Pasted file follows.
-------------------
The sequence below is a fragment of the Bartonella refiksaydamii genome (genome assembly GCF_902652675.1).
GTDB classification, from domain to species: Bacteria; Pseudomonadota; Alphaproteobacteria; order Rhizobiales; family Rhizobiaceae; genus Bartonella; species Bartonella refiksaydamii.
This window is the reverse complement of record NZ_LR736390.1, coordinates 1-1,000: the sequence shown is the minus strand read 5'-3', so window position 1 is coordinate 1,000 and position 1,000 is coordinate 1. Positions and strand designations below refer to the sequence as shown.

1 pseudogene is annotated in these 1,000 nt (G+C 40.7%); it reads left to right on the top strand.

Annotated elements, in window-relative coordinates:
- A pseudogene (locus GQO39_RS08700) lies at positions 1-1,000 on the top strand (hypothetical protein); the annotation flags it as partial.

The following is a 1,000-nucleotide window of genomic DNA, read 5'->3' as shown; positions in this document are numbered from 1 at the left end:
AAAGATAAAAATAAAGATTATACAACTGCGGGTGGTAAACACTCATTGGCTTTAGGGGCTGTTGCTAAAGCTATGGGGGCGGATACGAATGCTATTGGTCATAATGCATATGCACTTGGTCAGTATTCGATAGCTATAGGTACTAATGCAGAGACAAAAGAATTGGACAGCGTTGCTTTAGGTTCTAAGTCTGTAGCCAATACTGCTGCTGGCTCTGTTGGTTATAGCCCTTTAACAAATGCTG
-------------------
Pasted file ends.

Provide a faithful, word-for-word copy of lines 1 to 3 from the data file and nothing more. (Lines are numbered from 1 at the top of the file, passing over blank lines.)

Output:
The sequence below is a fragment of the Bartonella refiksaydamii genome (genome assembly GCF_902652675.1).
GTDB classification, from domain to species: Bacteria; Pseudomonadota; Alphaproteobacteria; order Rhizobiales; family Rhizobiaceae; genus Bartonella; species Bartonella refiksaydamii.
This window is the reverse complement of record NZ_LR736390.1, coordinates 1-1,000: the sequence shown is the minus strand read 5'-3', so window position 1 is coordinate 1,000 and position 1,000 is coordinate 1. Positions and strand designations below refer to the sequence as shown.